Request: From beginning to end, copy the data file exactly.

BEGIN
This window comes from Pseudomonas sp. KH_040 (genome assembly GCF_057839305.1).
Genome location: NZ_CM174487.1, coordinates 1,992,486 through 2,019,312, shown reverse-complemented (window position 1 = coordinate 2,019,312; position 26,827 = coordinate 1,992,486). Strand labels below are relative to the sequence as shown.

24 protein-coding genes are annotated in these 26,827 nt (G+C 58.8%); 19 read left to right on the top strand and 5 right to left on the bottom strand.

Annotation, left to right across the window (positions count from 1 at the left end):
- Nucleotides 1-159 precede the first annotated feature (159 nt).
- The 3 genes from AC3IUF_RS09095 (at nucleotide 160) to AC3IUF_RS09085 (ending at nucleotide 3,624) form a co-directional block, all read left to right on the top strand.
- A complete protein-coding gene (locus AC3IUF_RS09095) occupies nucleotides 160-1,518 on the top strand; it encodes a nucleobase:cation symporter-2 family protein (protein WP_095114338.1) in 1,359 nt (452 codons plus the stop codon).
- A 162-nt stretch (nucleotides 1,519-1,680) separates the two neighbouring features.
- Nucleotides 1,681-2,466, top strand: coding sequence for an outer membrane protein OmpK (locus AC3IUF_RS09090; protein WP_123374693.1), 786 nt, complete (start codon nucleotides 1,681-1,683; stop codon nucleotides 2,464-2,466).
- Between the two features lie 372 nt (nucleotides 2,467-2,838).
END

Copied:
This window comes from Pseudomonas sp. KH_040 (genome assembly GCF_057839305.1).
Genome location: NZ_CM174487.1, coordinates 1,992,486 through 2,019,312, shown reverse-complemented (window position 1 = coordinate 2,019,312; position 26,827 = coordinate 1,992,486). Strand labels below are relative to the sequence as shown.

24 protein-coding genes are annotated in these 26,827 nt (G+C 58.8%); 19 read left to right on the top strand and 5 right to left on the bottom strand.

Annotation, left to right across the window (positions count from 1 at the left end):
- Nucleotides 1-159 precede the first annotated feature (159 nt).
- The 3 genes from AC3IUF_RS09095 (at nucleotide 160) to AC3IUF_RS09085 (ending at nucleotide 3,624) form a co-directional block, all read left to right on the top strand.
- A complete protein-coding gene (locus AC3IUF_RS09095) occupies nucleotides 160-1,518 on the top strand; it encodes a nucleobase:cation symporter-2 family protein (protein WP_095114338.1) in 1,359 nt (452 codons plus the stop codon).
- A 162-nt stretch (nucleotides 1,519-1,680) separates the two neighbouring features.
- Nucleotides 1,681-2,466, top strand: coding sequence for an outer membrane protein OmpK (locus AC3IUF_RS09090; protein WP_123374693.1), 786 nt, complete (start codon nucleotides 1,681-1,683; stop codon nucleotides 2,464-2,466).
- Between the two features lie 372 nt (nucleotides 2,467-2,838).